AR-15 Cleaning and Maintenance
Posted by STNGR USA on Mar 1st 2023
If you’ve spent any time at all in the military, you were probably taught that the AR platform rifle must be completely free of carbon, at all times, to function properly. Even if you haven’t served, you probably have heard that the AR platform does not run well when fouled with carbon. While the AR 15 might always not require a spotless appearance, your rifle will benefit from a regular cleaning schedule.
AR-15 Cleaning and Maintenance
Credit: The Gun Zone
There is a myth that the AR 15 will become unreliable without immaculate care and an intense cleaning regimen. This is not true in the least, and actually a small to moderate level of fouling will actually improve the tolerances of the rifle resulting in increased accuracy and reliability.
The myth that the rifle needs to be perfectly clean comes from two sources. When the AR 15 and M16 were first issued in Vietnam, they were advertised as a weapon that did not require cleaning; this proved to be untrue and many service rifles ran into a ton of reliability issues until cleaning kits became standard issue with the rifles. The other place is the modern military armory, where rifles are required to be squeaky clean to get turned in; this is actually because military weapons are gauged regularly to check for signs of wear that would deem them out of speck and excess carbon will give false measurements.
The AR 15 does require a certain amount of maintenance for reliable performance and to help increase the lifespan of the rifle. While the term “mil-spec” is thrown around relatively fast and loose, not all AR components are created equally, and some rifles might require more frequent cleaning than others.
If you have any internal components of your rifle that are not coated in a protective treatment, there is the potential for rust or corrosion from cheap ammunition. Even then, the coatings on your rifle’s internal components can degrade over time, allowing carbon to build up and potentially cause irreversible damage.
Of course, reliability can become a concern if the rifle becomes too dirty, as well. An excess build-up of carbon can cause a multitude of malfunctions in the rifle, and even decrease accuracy. In a rifle barrel, there is a point where the copper and carbon build up creates perfect tolerances resulting in enhanced accuracy, but due to the gas port on the barrel it is difficult to achieve this equilibrium uniformly and accuracy will quickly degrade after a certain point.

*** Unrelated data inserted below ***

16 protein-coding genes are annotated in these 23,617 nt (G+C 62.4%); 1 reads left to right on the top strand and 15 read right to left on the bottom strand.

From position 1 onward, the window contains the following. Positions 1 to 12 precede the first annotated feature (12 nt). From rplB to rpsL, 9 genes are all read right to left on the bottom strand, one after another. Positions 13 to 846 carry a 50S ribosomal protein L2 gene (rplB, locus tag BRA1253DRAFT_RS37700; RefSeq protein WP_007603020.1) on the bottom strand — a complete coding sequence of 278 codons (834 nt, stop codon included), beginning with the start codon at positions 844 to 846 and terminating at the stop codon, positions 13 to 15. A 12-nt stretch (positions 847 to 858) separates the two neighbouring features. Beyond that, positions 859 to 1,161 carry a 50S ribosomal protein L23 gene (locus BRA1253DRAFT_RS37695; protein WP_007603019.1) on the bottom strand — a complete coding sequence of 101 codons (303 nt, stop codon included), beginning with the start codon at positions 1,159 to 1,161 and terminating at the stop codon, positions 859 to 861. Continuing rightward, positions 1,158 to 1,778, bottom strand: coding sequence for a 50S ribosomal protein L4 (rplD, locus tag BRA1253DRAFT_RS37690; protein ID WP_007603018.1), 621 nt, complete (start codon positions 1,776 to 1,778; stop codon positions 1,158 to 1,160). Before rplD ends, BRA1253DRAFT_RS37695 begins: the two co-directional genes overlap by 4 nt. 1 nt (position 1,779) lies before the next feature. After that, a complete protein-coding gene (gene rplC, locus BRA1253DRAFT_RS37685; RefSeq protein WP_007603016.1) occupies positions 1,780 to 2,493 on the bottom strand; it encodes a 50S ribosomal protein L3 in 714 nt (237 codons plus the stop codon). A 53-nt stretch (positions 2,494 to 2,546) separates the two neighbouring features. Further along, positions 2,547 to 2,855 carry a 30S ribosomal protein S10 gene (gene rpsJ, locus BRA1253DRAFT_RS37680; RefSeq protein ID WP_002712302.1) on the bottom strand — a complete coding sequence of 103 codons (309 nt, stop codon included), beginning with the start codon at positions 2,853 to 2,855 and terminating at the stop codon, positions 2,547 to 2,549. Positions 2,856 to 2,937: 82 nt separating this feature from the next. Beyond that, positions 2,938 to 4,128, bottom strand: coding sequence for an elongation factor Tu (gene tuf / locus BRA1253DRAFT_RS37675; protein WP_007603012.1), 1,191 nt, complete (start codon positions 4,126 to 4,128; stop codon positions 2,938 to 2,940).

How Often Should You Clean Your Rifle?
The answer to this question is not going to be the same for every shooter. As mentioned earlier, some coatings on components will allow the rifle to continue to function after more rounds than others. Some ammunition will also cause a rifle to foul faster than that of another manufacture. However, if you are at a training course, or shoot very regularly, you should be able to expect reliable performance for about a thousand rounds or more before a cleaning is required.
Rarely will I recommend you wait for that thousand round mark before you decide to clean your rifle. If you don’t plan to shoot your rifle for a week or longer after a range session, it’s a good idea to give your rifle a good wipe down and lubrication before storing it. If you are at a training course where you are shooting hundreds of rounds per day over the course of a week, a simple wipe down daily or cleaning as malfunctions occur will probably be enough.
*Tip: I find that the first malfunction due to carbon build up is usually a failure to extract or eject; if you see this, clean the extractor thoroughly and you should be back in business.
The Right Tools for the Job
There are certain items you should keep in your cleaning kit to get the job done right. For the barrel, many people like to use a bore snake because it is quick and easy. While I like them, they will not clean out copper fouling or get the barrel really clean. Make sure you have some cleaning rods with jags and patches to remove fouling from the bore and use solvent instead of lubrication to remove carbon build-up.
For the upper receiver and fire control unit, many people will use cotton swabs. This is actually heavily frowned upon as the cotton fibers are surprisingly durable and can cause irreparable damage to the moving parts inside the rifle if they are left behind. Instead, using pipe cleaners and rags will be a much safer and equally as efficient method of getting in those hard to reach areas. There are some felt patches made specifically for cleaning the chamber, which is the most challenging part of the rifle to clean, and they work great; use them if you value your time more than the couple of bucks a package of them costs. Dental picks also help greatly.
For the bolt carrier group, a rag and some CLP will go a long way. There are a couple of points in the BCG were carbon builds up quite heavily; don’t be afraid to scrape the carbon off with a mild steel tool. Whether you use a scraper sold as a cleaning tool, or an old screwdriver, the BCG is made of hardened steel so using mild steel will attack the carbon without marring these parts of the rifle.
For the outside of the rifle, using a rag and a nylon bristled brush will remove pretty much anything you pick up on the rifle without damaging the finish.
Wrapping It Up
While cleaning the AR 15 isn’t a requirement due to the myth of the rifle being unable to operate in less than ideal conditions, it is still a good idea to increase the life of your rifle and help maintain reliability. It is an easy platform to keep clean and functioning well if you have the right tools. Just like any firearm, when you are done cleaning and preparing to store the rifle, a light coat of oil will go a long way in keeping the rifle in working order for your next range day.